Despite the remarkable advancements in AI technology over recent years, for many of us the presiding notion of ‘artificial intelligence’ is one that, for the most part, remains relevant only to sci-fi novels and movies, which romanticise (or sometimes demonise) the tech beyond its real, practical applications.
The truth is that AI is already fast-becoming a backbone for a wide range of industries. Across the board, it offers a huge array of benefits, and often paves the way for further advancements.
Read more about some real world applications for AI, below.
Creating word-perfect transcriptions of legal proceedings has always been a challenge for the entire legal industry, although it remains essential to ensuring that a pragmatic, truthful account of what occurs within the courtroom is created.
Verbit AI, for instance, has already proven to be invaluable within the legal industry. Not only does it ensure more than 99% accuracy – never more necessary than it is within a legal setting – but it is much more scalable, and can be used at length without risk of fatigue (leading to mistakes within the transcript) or high running costs to the court.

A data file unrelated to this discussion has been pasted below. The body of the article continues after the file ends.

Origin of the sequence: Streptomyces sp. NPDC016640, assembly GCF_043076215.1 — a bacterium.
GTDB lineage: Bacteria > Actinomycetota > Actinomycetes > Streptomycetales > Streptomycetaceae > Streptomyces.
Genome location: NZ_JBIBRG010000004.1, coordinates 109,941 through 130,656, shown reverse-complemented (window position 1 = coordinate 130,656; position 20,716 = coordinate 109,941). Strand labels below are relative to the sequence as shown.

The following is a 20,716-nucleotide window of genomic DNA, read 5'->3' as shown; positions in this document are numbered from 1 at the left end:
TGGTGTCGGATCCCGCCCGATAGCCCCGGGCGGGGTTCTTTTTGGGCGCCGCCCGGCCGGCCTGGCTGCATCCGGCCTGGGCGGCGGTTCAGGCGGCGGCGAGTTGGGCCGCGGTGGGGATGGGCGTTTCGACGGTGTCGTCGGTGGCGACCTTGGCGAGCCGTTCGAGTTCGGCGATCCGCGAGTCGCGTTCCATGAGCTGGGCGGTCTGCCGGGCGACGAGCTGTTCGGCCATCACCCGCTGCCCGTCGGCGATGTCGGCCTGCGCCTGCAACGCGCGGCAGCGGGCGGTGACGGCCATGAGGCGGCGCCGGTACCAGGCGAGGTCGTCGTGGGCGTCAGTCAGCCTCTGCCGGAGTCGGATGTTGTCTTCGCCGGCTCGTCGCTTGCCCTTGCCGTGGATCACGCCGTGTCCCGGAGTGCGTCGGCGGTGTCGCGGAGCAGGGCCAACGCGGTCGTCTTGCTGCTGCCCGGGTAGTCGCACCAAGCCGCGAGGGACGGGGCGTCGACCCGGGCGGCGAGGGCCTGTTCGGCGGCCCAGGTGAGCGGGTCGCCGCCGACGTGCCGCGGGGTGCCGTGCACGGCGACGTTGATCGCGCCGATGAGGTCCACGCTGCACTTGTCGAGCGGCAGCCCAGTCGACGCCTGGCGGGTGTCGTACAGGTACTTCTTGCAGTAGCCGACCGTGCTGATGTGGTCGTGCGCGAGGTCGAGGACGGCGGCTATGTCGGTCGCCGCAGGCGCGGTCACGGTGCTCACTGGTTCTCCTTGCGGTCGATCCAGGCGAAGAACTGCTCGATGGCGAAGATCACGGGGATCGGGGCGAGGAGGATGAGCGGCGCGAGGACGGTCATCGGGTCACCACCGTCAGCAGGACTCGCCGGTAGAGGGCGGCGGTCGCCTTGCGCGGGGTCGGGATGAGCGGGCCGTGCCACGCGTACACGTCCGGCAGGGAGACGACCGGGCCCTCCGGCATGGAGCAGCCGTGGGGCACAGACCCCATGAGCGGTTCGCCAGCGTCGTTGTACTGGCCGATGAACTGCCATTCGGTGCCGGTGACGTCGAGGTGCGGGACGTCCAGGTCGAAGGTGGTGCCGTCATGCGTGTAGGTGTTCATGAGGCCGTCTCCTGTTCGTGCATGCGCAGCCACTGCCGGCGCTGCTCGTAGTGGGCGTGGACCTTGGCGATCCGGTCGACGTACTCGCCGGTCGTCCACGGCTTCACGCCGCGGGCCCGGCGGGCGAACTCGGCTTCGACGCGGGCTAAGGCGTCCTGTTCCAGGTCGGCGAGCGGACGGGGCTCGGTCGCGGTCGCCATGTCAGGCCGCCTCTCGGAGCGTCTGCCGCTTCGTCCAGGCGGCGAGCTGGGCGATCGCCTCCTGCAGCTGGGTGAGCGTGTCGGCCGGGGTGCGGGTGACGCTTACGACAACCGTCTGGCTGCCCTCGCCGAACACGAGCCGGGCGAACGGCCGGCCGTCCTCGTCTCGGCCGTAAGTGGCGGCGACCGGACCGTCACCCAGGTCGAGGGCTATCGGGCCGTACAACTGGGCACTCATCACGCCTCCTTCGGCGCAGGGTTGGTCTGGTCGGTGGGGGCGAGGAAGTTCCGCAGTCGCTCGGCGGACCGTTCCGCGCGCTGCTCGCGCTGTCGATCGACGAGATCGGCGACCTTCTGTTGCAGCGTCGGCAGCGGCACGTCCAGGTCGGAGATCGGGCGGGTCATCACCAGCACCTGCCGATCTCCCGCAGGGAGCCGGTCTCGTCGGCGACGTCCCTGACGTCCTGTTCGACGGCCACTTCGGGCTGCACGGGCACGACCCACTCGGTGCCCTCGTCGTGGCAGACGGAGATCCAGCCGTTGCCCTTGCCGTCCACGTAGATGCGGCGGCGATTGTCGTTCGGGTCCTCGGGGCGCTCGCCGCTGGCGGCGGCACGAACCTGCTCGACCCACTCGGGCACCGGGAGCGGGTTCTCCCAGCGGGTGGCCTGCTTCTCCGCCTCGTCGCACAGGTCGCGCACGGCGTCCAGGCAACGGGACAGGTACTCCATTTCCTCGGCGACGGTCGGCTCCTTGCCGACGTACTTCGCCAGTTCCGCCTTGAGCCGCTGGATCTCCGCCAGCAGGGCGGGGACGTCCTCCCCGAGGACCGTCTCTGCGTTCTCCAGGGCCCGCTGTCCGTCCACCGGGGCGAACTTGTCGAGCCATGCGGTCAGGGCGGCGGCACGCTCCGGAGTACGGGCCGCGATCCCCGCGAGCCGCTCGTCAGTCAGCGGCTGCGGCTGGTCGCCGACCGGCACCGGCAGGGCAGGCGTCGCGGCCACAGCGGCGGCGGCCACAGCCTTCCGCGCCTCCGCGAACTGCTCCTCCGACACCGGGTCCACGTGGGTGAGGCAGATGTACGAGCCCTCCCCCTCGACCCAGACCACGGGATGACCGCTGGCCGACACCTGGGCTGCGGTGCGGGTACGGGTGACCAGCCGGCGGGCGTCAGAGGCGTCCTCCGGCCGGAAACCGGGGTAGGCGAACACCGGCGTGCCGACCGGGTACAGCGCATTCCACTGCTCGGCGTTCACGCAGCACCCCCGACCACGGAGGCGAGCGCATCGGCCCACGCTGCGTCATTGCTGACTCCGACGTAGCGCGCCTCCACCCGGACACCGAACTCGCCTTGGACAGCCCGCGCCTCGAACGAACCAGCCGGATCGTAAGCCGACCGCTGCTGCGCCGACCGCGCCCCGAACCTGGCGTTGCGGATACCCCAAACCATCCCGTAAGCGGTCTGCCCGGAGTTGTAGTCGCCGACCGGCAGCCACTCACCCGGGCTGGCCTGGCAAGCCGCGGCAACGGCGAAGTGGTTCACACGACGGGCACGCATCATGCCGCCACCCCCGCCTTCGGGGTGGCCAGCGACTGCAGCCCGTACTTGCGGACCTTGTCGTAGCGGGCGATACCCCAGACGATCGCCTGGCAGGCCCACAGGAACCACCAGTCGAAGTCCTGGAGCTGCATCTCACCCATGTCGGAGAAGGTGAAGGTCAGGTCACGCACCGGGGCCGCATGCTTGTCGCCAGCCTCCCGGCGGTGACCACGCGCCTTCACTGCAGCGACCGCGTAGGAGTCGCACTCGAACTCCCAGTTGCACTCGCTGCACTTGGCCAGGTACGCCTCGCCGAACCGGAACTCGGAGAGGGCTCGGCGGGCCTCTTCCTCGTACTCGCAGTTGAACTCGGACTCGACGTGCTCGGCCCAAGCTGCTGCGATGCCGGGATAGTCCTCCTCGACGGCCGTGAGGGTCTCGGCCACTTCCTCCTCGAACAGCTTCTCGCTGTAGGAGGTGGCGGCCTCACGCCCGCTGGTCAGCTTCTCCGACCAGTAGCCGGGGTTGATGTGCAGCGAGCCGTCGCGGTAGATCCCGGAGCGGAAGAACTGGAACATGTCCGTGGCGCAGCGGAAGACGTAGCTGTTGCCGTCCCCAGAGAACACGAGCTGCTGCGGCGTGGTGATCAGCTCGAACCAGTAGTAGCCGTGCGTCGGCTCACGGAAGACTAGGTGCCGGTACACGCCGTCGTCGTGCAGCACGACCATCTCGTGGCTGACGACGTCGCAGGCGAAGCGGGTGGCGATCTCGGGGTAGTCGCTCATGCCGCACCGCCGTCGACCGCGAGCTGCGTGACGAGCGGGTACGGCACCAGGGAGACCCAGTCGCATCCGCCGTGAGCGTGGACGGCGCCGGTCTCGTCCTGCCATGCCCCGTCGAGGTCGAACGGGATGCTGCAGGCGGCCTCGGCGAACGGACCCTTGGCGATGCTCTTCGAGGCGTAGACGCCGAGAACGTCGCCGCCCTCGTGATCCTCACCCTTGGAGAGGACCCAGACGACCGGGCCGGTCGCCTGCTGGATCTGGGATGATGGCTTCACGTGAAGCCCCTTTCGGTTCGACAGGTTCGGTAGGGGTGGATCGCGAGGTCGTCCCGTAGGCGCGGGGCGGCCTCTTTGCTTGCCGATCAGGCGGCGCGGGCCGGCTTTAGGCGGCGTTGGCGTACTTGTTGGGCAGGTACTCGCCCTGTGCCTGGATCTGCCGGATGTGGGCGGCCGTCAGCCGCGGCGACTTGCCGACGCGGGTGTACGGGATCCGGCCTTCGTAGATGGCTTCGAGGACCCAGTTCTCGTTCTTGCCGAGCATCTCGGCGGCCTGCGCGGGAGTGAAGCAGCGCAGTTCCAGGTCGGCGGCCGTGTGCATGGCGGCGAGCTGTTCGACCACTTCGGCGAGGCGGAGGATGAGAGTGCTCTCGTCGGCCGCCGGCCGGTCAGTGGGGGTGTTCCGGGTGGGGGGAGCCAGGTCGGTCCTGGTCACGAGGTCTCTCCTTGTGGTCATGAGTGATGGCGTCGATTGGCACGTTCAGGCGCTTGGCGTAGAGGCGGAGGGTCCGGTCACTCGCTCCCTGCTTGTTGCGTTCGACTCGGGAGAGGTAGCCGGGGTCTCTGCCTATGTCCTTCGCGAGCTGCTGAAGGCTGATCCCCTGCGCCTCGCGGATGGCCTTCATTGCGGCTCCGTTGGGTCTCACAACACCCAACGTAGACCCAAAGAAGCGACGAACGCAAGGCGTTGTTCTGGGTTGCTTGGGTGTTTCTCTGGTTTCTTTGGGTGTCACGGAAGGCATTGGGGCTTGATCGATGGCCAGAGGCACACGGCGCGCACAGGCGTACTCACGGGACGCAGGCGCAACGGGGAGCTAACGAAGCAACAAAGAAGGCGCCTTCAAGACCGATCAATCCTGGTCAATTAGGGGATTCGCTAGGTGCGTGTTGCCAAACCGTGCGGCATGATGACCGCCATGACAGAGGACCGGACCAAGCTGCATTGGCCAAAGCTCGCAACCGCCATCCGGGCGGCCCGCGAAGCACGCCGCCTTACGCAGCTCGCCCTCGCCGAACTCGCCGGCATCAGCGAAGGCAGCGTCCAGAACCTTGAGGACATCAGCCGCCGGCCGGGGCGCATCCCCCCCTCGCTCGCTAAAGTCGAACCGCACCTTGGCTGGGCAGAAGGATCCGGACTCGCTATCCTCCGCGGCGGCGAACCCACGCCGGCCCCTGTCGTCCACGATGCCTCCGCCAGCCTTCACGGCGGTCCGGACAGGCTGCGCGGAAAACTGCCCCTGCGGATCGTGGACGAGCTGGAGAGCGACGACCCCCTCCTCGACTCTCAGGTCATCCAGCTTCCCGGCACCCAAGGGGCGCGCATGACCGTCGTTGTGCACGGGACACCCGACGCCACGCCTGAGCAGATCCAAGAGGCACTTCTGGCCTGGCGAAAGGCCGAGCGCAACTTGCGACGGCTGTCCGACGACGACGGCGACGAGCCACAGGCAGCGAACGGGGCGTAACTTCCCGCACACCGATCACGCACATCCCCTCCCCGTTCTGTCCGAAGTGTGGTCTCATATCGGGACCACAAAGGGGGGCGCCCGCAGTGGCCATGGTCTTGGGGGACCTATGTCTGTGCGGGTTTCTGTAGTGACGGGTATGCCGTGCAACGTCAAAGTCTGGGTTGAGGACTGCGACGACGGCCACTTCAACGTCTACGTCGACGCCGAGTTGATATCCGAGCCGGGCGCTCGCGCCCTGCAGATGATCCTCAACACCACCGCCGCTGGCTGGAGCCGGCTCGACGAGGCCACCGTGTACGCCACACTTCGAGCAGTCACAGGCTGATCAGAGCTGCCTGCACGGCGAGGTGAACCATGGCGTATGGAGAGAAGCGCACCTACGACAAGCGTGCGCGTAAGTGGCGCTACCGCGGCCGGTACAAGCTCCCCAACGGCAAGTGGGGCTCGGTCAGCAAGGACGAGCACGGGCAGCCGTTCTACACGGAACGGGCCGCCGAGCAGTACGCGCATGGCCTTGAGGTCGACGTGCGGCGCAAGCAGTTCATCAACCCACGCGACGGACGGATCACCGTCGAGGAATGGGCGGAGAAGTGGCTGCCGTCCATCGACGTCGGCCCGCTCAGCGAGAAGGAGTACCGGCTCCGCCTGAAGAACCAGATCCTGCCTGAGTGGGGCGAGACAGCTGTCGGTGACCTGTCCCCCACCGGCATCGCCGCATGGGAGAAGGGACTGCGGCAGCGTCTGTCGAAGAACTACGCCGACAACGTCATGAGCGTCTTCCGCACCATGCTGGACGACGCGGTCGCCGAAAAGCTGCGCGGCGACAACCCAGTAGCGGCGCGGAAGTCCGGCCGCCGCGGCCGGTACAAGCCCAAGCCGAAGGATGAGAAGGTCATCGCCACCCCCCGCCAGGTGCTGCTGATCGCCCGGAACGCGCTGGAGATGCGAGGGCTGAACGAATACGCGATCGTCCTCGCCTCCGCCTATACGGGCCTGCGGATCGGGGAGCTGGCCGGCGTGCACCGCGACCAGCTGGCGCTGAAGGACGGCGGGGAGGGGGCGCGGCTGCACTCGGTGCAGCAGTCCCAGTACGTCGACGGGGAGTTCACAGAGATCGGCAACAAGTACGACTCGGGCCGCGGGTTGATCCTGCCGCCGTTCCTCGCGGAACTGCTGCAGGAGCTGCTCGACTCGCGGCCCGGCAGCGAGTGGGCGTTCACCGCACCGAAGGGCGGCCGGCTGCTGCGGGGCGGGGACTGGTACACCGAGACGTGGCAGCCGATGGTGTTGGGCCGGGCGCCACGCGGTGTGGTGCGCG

If you have ever received a warning concerning suspicious activity on your account, then you will have experienced this remarkable technology in action. Millions of transactions are processed each day and, in the US alone, more than 1 billion credit cards are currently active.
Monitoring every single one of these transactions for possible fraud would not only require more man hours than any company can spare, but it would also prove to be impossible for any human team to survey all relevant data in order to judge whether or not a transaction was in any way suspicious.
Using big data, AI can accurately monitor an account’s habits and raise the alarm immediately following any activity that requires further verification from the card holder. In a world where speed is of the essence, this technology is invaluable.
AI is not vulnerable to the same mistakes that humans can and do make, but, as a technology, it isn’t ready to work alone. Pilots work in tandem with AI, and they are always there to ensure that everything is running as it should.
In fact, the average Airbus requires less than four minutes of manual piloting; the rest is managed by the artificial intelligence on board, and overseen by the pilots until their finesse is required again. Of course, all this is made possible by the precise confluence of other factors, such as air traffic control and other scheduled flights, but demonstrates quite how failsafe AI can be in practical settings.
AI is utilised the world over, and sometimes in the unlikeliest of places. In the vast majority of instances, it fits alongside humans and works, for the most part, quietly behind the scenes in order to support business as usual, and to make everyday easier, more efficient, and to ensure a greater level of accuracy.